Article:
PARTICULARS OF ILLEGALITY BY THE RESPONDENT
a) Initiating disciplinary action against the Claimants on unfair and unreasonable grounds contrary to section 46(h) of the Employment Act and in violation of section 76(2) of the County Governments Act.
b) Abuse of the powers delegated to the Respondent by the County Assembly Service Board by: -
i. Unilaterally and illegally interdicting the Claimants without any decision/direction of their employer, The Nairobi City County Assembly Service Board.
ii. Interdicting the Claimants without following due procedure and in usurpation of the role of the Staff Advisory Committee Contrary to section 29 of the County Assembly Services Act.
c) Victimizing the Claimants for seeking redress to the court for violation of their rights to fair labour practices.
d) Maliciously and vengefully intimidating the Claimants in an attempt to limit/inhibit their right to access to justice.
17. The Claimants aver that there is no suit pending and that there have been no previous proceedings in any court of competent jurisdiction between the parties herein over the same subject matter.”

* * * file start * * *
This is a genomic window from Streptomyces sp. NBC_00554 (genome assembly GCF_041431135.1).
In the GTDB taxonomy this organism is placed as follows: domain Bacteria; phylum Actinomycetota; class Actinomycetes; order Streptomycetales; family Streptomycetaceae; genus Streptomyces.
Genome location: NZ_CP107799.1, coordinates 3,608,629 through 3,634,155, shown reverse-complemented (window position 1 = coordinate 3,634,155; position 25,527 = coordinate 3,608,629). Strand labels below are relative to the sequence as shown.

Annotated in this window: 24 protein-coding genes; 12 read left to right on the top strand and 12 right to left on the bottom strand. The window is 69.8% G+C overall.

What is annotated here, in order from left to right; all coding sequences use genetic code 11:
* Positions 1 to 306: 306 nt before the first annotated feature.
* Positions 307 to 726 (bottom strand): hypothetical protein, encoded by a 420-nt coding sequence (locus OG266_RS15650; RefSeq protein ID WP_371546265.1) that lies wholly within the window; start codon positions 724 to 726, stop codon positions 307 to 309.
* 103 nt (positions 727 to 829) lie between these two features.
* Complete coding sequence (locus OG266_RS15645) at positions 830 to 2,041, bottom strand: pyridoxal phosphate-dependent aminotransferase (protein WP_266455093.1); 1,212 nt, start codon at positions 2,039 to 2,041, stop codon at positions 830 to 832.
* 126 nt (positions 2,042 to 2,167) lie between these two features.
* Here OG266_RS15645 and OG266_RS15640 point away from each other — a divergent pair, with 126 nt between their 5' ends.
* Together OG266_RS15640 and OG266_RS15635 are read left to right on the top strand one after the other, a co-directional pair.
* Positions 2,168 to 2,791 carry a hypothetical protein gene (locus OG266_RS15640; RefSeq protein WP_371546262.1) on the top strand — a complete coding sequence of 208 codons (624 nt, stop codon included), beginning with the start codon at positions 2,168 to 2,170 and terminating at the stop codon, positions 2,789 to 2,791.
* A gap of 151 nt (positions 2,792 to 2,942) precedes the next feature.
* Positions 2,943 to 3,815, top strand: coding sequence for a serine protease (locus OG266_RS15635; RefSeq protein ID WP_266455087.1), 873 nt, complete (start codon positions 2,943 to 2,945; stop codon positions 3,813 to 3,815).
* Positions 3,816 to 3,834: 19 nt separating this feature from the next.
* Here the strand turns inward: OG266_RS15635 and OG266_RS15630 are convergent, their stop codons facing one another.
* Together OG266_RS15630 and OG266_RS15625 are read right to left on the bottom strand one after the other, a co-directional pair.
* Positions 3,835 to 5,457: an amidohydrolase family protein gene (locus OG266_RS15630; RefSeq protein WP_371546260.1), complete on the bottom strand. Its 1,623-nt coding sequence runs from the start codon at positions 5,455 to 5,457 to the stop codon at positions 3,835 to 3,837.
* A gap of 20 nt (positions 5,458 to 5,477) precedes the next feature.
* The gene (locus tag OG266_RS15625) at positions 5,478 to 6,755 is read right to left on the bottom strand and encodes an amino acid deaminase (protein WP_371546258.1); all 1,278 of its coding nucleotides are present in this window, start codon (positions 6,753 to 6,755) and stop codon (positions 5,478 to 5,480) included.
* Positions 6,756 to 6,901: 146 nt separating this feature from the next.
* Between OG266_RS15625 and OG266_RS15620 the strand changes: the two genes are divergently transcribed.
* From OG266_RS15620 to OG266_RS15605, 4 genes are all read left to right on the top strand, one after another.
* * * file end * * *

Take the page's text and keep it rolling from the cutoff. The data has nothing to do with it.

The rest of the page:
42. The Claimants moved the Court as soon as they received the letters of interdiction. The case had therefore not progressed to a stage where it could be referred to the Public Service Commission as under Section 77 of the County Government Act, the Commission could only hear appeals from the County Public Service Board which is not even a party herein. Further, Section 77 of the County Government Act uses the word “may appeal” meaning that it is not a mandatory process. That it is the discretion of a complainant to appeal to the PSC.
43. Further, it is the averment of the Claimants that their interdiction is a backlash by the Board following their filing of the juridical review application. The Board would thus according to the Claimants, not be in a position to be objective in the handling of their disciplinary case. They are claiming that they cannot get a fair hearing from the Board.
44. The prayers in the claim confirm that the reliefs the Claimants seek are not capable o being granted either by the Public Service Commission or the County Assembly Service Board. They have prayed for –
a. A DECLARATION that the interdiction of the Claimants is unfair, unconstitutional, illegal, null and void.